So far, authorities blame the storm for 27 deaths; 17 in the U.S. and 10 in Canada. Five people in Canada died from carbon monoxide poisoning from emergency generators powering their homes, while two people in Michigan, a man in Maine and a man in Vermont also died from the poisonous fumes.
In Michigan, police say a 73-year-old woman died Christmas Eve when she ran a stop light that was out of service because of the ice storm.
About 156,000 homes were still without power Wednesday evening in Michigan, down from more than 500,000 at the storm’s peak.
In Canada, about 160,000 customers were without power Wednesday evening. There were 72,000 customers without power in Toronto, down from 300,000 at the height of the outages, and Mayor Rob Ford said some may not have power restored until the weekend.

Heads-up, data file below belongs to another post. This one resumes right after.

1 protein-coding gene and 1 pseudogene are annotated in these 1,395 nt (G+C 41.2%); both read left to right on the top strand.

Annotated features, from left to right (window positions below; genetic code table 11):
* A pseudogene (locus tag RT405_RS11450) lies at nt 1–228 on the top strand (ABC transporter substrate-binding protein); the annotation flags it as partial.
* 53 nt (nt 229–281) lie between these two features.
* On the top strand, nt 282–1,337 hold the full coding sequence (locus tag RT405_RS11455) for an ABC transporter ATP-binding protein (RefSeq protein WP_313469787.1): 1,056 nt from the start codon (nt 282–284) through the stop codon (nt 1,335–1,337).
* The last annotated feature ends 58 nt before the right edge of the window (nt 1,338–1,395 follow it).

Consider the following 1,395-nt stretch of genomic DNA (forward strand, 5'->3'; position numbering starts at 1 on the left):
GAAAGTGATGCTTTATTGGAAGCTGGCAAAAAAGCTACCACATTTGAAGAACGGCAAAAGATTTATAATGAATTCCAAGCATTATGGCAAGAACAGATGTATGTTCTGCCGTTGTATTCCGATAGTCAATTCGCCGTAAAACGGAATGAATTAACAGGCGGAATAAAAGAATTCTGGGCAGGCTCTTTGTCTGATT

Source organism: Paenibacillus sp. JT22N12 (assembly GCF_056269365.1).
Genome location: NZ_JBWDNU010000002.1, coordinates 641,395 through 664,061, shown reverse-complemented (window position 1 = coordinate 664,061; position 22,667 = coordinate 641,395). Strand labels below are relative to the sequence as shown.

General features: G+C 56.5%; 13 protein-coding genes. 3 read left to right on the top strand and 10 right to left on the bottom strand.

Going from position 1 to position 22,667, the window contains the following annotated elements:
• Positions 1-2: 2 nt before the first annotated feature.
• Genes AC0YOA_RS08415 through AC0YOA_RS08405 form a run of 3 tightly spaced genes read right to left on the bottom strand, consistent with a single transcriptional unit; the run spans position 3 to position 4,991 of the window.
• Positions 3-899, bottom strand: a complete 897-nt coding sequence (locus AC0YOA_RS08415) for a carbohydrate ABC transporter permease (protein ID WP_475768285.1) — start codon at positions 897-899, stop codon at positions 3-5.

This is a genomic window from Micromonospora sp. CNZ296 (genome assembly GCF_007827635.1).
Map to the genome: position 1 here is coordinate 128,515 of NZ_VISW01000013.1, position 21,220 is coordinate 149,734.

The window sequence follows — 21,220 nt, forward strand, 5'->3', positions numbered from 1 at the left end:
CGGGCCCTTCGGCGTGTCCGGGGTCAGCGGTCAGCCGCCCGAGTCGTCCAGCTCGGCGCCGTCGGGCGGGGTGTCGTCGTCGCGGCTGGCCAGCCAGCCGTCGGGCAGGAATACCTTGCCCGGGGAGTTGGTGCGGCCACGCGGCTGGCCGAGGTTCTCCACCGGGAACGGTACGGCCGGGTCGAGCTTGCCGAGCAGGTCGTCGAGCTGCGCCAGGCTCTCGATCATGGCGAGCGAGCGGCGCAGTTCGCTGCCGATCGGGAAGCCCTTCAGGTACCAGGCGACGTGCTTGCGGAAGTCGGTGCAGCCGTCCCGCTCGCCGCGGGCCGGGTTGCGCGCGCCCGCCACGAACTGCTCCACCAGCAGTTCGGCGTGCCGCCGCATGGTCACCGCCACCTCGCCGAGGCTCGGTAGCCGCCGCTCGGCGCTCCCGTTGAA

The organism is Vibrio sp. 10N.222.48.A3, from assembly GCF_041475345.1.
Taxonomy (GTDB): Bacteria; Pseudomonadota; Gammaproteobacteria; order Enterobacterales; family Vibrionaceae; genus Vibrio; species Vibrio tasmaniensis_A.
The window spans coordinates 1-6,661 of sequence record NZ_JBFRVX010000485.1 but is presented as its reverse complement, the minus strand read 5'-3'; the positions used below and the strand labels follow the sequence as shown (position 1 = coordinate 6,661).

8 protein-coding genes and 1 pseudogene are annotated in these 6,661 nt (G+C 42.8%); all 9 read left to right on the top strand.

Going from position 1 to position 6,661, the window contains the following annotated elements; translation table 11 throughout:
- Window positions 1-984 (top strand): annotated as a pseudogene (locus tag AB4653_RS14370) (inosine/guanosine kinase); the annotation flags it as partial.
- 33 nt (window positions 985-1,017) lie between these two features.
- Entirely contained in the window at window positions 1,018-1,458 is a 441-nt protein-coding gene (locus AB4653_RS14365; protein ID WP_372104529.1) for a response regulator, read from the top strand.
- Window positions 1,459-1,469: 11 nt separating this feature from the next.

Back in Maine, Trudy Lamoreau was supervising the emergency shelter where about 25 people stayed Tuesday night. Lamoreau, who’s also the town manager, said they warmed the shelter with generators until the school got power back late Tuesday night. Maine still had about 60,000 people without power, down from a high of 106,000.
“People are doing quite well considering the circumstances,” she said.
Volunteers tried to make the shelter homey, including cooking up a ham dinner with potatoes, vegetables, bread and pie for dessert for Christmas.
“They have been amazing,” Walter said, adding that the volunteers set up a separate room for her and Leah so they wouldn’t disturb others when the infant woke during the night. “They just try to make everything better for us.”